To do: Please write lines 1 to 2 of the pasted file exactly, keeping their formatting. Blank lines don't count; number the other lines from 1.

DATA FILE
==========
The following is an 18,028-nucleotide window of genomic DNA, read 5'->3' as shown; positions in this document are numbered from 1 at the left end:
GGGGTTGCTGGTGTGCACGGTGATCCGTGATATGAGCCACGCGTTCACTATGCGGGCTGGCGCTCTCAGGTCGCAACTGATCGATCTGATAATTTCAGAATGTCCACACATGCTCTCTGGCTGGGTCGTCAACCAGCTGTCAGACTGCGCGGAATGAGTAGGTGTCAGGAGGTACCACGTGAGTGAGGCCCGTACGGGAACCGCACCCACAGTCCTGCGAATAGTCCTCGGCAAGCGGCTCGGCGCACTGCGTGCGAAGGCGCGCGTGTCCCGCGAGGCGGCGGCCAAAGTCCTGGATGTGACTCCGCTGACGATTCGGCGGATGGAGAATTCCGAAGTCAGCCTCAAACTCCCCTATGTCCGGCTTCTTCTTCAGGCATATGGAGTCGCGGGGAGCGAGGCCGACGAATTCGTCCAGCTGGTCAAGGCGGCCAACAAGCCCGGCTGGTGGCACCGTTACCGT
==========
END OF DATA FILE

The following is an 18,028-nucleotide window of genomic DNA, read 5'->3' as shown; positions in this document are numbered from 1 at the left end:
GGGGTTGCTGGTGTGCACGGTGATCCGTGATATGAGCCACGCGTTCACTATGCGGGCTGGCGCTCTCAGGTCGCAACTGATCGATCTGATAATTTCAGAATGTCCACACATGCTCTCTGGCTGGGTCGTCAACCAGCTGTCAGACTGCGCGGAATGAGTAGGTGTCAGGAGGTACCACGTGAGTGAGGCCCGTACGGGAACCGCACCCACAGTCCTGCGAATAGTCCTCGGCAAGCGGCTCGGCGCACTGCGTGCGAAGGCGCGCGTGTCCCGCGAGGCGGCGGCCAAAGTCCTGGATGTGACTCCGCTGACGATTCGGCGGATGGAGAATTCCGAAGTCAGCCTCAAACTCCCCTATGTCCGGCTTCTTCTTCAGGCATATGGAGTCGCGGGGAGCGAGGCCGACGAATTCGTCCAGCTGGTCAAGGCGGCCAACAAGCCCGGCTGGTGGCACCGTTACCGT